Start by scraping out the seeds and any loose strings. Then place the squash cut-side down on a baking sheet. Roast it in a high-heat oven for 30-45 minutes; like actual pasta, you can vary the cook time to create noodles that are either firmer or more tender. Run a fork around the inside to scrape the flesh into noodles. And be sure to keep the outer rinds. The cooked shells double as bowls, which are festive and keep the cleanup easy.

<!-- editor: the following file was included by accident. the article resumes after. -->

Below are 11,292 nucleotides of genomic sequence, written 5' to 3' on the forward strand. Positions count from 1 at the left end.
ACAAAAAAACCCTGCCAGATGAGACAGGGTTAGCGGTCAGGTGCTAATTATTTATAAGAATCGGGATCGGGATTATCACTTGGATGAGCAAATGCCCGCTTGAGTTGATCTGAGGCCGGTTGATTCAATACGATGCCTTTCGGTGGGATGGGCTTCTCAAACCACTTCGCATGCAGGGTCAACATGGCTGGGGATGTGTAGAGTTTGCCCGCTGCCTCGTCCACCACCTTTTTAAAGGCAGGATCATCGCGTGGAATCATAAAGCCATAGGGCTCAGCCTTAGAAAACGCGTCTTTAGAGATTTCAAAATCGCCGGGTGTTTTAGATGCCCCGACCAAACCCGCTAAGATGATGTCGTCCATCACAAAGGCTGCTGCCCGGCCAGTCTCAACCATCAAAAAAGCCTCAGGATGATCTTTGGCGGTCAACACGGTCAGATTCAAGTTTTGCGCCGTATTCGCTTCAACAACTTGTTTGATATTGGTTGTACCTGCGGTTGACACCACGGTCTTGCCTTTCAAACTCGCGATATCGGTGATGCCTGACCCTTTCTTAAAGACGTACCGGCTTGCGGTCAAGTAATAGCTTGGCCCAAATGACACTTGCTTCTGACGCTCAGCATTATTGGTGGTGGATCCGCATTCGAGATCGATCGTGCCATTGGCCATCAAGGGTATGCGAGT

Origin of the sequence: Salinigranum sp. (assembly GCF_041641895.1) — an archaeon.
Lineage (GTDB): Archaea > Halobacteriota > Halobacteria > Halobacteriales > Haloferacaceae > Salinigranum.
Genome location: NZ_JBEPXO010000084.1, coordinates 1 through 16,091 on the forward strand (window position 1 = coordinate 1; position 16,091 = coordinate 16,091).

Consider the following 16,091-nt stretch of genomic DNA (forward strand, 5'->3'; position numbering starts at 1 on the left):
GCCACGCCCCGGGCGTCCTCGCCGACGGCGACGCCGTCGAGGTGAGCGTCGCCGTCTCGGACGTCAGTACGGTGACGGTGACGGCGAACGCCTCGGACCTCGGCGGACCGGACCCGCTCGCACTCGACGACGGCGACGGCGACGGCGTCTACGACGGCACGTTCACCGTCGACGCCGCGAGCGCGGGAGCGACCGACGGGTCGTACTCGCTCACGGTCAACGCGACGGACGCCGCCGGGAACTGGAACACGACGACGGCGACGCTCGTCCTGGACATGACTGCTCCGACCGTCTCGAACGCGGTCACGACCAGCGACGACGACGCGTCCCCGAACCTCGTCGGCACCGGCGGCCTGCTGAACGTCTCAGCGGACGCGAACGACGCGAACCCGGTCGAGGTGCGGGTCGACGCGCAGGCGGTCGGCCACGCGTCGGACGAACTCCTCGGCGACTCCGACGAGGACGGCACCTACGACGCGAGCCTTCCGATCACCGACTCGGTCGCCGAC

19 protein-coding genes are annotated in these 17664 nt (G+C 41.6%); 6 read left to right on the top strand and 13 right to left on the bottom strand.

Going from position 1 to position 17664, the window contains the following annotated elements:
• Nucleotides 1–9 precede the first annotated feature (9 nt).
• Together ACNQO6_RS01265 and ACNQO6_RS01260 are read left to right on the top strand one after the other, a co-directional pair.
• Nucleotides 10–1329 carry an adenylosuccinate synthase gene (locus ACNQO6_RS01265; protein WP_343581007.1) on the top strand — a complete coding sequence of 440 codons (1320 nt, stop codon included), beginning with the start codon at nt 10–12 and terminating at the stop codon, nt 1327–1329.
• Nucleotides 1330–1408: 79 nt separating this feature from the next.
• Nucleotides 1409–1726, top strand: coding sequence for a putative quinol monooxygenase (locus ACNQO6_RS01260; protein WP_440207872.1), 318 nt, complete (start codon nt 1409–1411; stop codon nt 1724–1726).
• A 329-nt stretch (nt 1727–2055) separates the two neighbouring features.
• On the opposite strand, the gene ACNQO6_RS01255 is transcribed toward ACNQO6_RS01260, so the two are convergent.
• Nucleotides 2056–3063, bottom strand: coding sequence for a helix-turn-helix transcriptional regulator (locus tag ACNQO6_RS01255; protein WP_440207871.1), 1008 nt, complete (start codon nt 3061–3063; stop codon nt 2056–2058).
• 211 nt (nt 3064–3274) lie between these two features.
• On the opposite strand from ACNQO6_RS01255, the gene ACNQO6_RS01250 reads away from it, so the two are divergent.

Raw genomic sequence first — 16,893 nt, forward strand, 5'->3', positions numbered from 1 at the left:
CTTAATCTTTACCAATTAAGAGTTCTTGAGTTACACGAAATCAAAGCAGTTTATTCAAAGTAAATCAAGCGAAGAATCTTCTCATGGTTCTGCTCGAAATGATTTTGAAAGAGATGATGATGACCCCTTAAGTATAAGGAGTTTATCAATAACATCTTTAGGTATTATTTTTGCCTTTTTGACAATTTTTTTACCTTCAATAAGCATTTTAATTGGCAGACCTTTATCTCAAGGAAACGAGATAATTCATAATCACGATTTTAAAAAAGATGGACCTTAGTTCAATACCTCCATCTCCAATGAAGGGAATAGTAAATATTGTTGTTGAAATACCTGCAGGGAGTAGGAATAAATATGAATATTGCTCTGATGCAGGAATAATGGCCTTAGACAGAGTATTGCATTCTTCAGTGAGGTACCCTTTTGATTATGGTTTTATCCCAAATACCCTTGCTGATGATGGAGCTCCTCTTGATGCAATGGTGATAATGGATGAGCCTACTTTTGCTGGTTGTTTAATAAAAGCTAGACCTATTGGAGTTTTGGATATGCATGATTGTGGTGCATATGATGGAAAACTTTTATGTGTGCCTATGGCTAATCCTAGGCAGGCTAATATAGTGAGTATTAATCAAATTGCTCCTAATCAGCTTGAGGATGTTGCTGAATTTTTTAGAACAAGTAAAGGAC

Spaghetti squash noodles taste slightly sweet and naturally buttery. Their texture is ethereal, making spaghetti squash an ideal partner for lighter sauces. You can toss your squash noodles with a can of diced tomatoes, plus garlic, basil and crushed red pepper for a low-calorie weeknight Pasta Pomodoro. No olive oil is necessary — unlike traditional pasta noodles, squash noodles are naturally juicy. While the delicate noodles don’t stand up to heavy handfuls of mozzarella, a la lasagna, cheese lovers will enjoy this Cacio e Pepe. Literally translated as “cheese and pepper,” Cacio e Pepe is ready as quickly as it takes you to sprinkle cheese and twist the pepper mill.